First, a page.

Marissa Lingen (mrissa) wrote,
Marissa Lingen

The Next Big Thing: not what I thought it was going to be

sksperry tagged me in his Next Big Thing post...just as I was putting aside a major project in hopes that I would be better able to work on it later. But all is not lost, because thanks to a prompt from pameladean my brain started working in the correct world for what was my planned next-next novel project, so I'm working on that now, and it's actually going really well. So yay go that. I'm going to answer questions about that instead of moping through them about the thing I just put aside. Much better.

What is the working title for your book?

Eleven Words for Home

Where did the idea for the book come from?

elisem made a necklace that was clearly for me. Clearly clearly. It was one of the elisem necklaces that was just mine mine miiiiine. It's got eleven little jasper cubes suspended from a fairly large-grain silver chain. The cubes are black and white and a little bit green in spots. I have had this necklace for years trying to wrap my head around its book. Years. I think about the book every time I wear the necklace. For most of that time "thinking" and "flailing" came out much the same--I had a couple of snippets, scenelets, but it didn't fall together until fairly recently.

What genre does your book fall under?

Science fiction. Medium-term future science fiction. Science fiction with the whole Solar System settled and reasonably travelable.

What is the synopsis or blurb for this book?

A young woman's determination to reunite her family takes her from the Canadian Shield to the Asteroid Belt, from a university on Ganymede to a secret bio-terrorist lair, before she can finally return to her home in the Oort Cloud.

What actors would you choose to play your characters in a movie rendition?

I don't do that. I really don't do that. Hollywood does a lot of limiting of choice there, and including British and Canadian productions doesn't really help enough. (And I don't know Bollywood or Chinese movies well enough for that to help me personally.) Look at what they did with Season 2 of The Wire and people who actually looked Polish--that's incredibly rare, and most of my characters have that kind of ethnic identity in one direction or another. On the other hand, look at what they did to Smilla's Sense of Snow--it was incredibly important to the book that Smilla Jasperson was Greenlandic, and Julia so not. I mean seriously what. I'm writing a book, so I don't have to redo my book because I can't find an actress who looks Vietnamese, and I don't have to say, "Um, how about a Chinese actress! Close enough! How about a white lady with dark hair, ha ha, that'll be great, no problems there!" She can just be ethnically Vietnamese. (Well. At this point ethnically Oorter. But descended from Vietnamese people.)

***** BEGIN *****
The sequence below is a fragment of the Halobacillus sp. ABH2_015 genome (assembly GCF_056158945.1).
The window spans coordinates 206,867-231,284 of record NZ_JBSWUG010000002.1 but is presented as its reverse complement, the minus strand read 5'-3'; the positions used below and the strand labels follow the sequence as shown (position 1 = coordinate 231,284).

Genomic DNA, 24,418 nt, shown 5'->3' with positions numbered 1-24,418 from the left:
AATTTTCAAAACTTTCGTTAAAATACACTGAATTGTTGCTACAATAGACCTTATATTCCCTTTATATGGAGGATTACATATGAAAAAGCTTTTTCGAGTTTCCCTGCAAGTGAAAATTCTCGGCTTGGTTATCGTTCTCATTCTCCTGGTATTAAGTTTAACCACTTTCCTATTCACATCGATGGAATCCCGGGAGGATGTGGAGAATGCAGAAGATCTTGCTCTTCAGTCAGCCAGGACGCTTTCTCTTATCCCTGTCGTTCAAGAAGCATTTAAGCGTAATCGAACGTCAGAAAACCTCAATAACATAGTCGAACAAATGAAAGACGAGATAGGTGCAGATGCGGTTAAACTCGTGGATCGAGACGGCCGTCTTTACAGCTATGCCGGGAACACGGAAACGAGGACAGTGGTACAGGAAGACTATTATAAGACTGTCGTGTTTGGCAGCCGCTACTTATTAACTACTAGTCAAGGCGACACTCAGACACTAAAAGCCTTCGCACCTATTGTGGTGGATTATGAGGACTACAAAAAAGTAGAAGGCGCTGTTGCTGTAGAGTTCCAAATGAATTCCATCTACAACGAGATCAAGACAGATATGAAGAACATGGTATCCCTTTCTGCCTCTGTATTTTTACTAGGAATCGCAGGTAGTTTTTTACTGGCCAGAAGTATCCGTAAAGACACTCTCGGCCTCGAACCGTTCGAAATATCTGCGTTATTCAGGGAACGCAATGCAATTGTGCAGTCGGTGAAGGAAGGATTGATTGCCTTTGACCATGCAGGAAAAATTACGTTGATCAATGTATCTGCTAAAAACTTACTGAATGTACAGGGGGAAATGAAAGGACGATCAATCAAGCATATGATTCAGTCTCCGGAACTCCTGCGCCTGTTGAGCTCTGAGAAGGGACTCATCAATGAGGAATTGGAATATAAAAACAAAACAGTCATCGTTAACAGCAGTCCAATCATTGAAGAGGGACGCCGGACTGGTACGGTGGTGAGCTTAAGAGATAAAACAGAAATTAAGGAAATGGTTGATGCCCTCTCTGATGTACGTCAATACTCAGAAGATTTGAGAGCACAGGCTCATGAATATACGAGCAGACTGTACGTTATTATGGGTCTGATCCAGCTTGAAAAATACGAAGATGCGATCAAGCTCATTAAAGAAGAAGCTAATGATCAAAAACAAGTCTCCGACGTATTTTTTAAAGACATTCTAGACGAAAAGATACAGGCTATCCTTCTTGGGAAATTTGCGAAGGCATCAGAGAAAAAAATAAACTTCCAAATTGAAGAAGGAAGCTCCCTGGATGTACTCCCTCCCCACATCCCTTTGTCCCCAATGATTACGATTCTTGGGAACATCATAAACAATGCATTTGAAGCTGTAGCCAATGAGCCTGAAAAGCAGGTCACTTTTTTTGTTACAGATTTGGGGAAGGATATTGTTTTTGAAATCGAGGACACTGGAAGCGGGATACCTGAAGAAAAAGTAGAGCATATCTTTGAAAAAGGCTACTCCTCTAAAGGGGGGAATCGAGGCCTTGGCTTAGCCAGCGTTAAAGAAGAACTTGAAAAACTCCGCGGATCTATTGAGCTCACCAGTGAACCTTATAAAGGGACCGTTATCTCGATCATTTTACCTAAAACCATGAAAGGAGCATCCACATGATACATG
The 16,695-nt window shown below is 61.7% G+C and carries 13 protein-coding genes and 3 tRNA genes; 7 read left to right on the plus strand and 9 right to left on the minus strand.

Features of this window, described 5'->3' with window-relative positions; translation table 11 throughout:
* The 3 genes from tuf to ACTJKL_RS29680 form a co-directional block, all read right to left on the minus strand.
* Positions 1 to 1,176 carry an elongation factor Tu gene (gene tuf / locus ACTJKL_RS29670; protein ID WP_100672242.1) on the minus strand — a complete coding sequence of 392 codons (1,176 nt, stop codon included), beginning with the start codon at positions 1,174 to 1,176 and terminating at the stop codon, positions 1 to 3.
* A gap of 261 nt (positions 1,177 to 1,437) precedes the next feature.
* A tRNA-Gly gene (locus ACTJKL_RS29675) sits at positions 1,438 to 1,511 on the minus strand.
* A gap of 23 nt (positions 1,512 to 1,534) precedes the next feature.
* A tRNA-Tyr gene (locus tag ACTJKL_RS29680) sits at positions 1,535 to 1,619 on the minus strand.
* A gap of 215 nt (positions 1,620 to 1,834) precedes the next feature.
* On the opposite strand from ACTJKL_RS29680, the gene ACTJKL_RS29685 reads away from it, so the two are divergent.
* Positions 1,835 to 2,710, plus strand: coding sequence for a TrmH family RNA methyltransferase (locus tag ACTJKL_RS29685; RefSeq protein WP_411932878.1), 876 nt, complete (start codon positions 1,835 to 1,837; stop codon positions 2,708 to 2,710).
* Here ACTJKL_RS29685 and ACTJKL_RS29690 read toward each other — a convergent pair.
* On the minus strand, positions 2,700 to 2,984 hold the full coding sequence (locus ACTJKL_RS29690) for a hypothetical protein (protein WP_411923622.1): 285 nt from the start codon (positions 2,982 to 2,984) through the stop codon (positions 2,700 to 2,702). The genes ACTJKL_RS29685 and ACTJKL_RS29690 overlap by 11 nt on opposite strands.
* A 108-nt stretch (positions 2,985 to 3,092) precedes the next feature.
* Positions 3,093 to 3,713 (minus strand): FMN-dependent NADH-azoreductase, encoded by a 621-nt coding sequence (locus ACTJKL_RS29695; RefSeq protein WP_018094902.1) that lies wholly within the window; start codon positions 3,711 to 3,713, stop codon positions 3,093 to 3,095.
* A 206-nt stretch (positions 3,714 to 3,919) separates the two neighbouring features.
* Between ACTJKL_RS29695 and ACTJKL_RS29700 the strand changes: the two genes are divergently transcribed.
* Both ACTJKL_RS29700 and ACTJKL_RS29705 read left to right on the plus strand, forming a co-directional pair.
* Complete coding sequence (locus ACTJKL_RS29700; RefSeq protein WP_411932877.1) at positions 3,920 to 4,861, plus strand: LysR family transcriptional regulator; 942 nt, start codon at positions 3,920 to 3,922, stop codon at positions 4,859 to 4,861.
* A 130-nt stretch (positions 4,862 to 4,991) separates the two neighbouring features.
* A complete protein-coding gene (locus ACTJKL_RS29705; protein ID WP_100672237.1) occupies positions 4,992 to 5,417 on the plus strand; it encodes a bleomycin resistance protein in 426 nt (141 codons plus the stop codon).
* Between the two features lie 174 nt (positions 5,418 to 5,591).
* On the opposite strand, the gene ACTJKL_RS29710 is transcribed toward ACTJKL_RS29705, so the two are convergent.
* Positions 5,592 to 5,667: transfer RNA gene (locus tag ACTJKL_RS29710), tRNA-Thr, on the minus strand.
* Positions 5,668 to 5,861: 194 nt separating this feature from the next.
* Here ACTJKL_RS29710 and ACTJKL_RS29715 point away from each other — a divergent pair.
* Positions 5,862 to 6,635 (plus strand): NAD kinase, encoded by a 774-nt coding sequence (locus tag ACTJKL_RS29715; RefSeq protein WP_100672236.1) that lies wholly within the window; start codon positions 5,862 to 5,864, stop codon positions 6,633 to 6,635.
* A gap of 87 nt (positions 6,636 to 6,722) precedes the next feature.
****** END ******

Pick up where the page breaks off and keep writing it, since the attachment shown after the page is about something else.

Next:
Now that I've had my rant, the one exception is that the protagonist's twin uncles could be played by Jim True-Frost without me rolling my eyes entirely out of their sockets. The Oort Cloud does a lot to get genetic diversity, so mixed-race families are the complete norm out there. There are more ethnically unified settlements further in-system. Anyway.

Will your book be self-published or represented by an agency?

I am looking for an agent for previous work. It all depends on how that goes. I am also raising an eyebrow at the excluded middle in this question: there might not be as many editors/publishers who take direct submissions as there used to be, but they do in fact exist.

How long did it take you to write the first draft of your manuscript?

Well, we'll see, won't we? I decided not to answer these questions regarding my last finished work because you have all heard me blather about The True Tale of Carter Hall for awhile now. But if that's any indication, the first draft gives no clue about the eventual completion time.

I do think that I should not have to count the years of wearing the necklace and going, "hmmm," though.

Who or what inspired you to write this book?

I have been liking individual works of science fiction while being vaguely unsatisfied with the state of the genre for, oh, years now. Longer than I've had the necklace. I finally identified one thing I was missing when I read M. J. Locke's Up Against It, which I liked, but for some reason it was not what I had been looking for. And then I realized: what I am not finding, that I want, is intimate-voice SF. It looks to me like the default mode for a work of SF that is not immediate-future tends to be third person with at least three POV characters. When I asked my friends for first-person or intimate single third-person POV SF novels published lately, the results were dismal: people kept volunteering books that follow exactly the multi-third thing I was seeing everywhere. And I love some of those books. I just don't like the limitation on what SF can be.

There are a million other pieces inspiring this one--W.H. Auden, perfumers, bunches and bunches of music (early Sibelius, Antje Duvekot, Steve Earle's "This City," REM's "Find the River" because I am in fact that age), Martian peridots, family stuff. But once I realized I wanted something intimately single perspective and still large and SFnal, the rest started to come together.

What other books would you compare this story to within your genre?

I am notoriously bad at doing that. It's got the scope of something like 2312 or Blue Remembered Earth, but not at all the tone of either. There are tons of earlier things that are Solar System-y, but not nearly so...economics-focused, mostly? Or intimate-voice, mostly. Although if you're thinking of some, I don't mind recs.

What else about your book might pique the reader’s interest?

Well, I'll be muttering about that from time to time as I write it, I expect.
Tags: eleven words, my friends rule, random questions
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